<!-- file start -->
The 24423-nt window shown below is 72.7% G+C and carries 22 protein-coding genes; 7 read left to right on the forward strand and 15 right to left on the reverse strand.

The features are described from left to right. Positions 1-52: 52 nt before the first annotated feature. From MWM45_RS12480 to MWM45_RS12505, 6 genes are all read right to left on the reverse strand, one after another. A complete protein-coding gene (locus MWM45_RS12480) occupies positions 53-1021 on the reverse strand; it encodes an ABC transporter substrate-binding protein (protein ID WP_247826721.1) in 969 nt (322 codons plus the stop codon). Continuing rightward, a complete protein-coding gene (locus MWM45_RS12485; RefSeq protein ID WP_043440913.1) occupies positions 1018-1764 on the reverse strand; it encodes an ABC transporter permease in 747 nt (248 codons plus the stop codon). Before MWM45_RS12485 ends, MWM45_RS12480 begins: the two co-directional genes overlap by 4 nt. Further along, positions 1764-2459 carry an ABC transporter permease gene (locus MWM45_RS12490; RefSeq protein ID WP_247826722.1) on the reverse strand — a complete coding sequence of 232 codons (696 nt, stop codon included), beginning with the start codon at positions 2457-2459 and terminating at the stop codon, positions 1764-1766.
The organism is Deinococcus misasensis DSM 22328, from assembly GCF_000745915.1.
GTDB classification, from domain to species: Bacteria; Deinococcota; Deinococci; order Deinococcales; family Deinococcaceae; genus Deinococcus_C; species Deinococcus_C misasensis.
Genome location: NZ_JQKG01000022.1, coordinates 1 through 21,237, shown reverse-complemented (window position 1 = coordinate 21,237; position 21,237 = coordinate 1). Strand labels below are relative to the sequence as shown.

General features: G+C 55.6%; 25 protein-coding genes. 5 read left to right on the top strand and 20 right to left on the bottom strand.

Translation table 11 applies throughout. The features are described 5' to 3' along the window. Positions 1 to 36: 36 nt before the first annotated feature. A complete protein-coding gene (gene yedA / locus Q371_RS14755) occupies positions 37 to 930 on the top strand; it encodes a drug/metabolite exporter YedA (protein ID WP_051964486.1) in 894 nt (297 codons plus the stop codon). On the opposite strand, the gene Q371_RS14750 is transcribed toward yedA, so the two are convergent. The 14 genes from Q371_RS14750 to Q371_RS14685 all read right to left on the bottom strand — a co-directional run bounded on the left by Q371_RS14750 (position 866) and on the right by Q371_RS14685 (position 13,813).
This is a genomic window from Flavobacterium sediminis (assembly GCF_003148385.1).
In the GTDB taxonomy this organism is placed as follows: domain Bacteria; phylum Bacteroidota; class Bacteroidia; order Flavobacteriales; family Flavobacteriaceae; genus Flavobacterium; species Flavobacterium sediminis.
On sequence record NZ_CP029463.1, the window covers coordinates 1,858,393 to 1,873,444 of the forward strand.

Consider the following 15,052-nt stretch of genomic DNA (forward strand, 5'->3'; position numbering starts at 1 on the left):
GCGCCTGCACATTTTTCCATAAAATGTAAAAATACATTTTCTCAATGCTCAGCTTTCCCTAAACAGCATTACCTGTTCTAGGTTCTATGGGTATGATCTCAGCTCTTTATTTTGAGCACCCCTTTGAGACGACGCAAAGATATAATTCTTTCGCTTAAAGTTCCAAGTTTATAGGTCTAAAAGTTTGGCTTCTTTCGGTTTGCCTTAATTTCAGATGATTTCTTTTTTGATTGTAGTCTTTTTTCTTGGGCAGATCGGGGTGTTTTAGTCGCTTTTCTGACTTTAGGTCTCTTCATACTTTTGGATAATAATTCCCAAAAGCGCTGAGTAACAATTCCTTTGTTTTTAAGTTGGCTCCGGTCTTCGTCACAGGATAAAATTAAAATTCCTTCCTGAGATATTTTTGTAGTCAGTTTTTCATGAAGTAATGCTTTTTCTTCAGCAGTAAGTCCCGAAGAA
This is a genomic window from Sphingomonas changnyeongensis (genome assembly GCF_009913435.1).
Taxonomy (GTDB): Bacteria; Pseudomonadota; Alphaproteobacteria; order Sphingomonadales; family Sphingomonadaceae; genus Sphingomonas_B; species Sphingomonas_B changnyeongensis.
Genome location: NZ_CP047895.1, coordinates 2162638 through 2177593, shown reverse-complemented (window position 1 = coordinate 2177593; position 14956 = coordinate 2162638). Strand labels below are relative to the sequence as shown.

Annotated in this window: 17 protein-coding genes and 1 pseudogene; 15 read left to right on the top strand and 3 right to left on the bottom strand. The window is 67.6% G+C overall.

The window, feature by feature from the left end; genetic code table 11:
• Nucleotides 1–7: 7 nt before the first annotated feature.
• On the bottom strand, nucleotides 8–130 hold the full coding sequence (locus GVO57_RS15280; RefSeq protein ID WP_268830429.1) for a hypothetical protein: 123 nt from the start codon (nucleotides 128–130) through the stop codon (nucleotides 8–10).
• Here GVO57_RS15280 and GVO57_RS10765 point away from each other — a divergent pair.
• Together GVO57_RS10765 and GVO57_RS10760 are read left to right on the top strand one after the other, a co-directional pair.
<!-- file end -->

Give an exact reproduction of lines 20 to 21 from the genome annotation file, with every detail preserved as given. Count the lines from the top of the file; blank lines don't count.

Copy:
• Here GVO57_RS15280 and GVO57_RS10765 point away from each other — a divergent pair.
• Together GVO57_RS10765 and GVO57_RS10760 are read left to right on the top strand one after the other, a co-directional pair.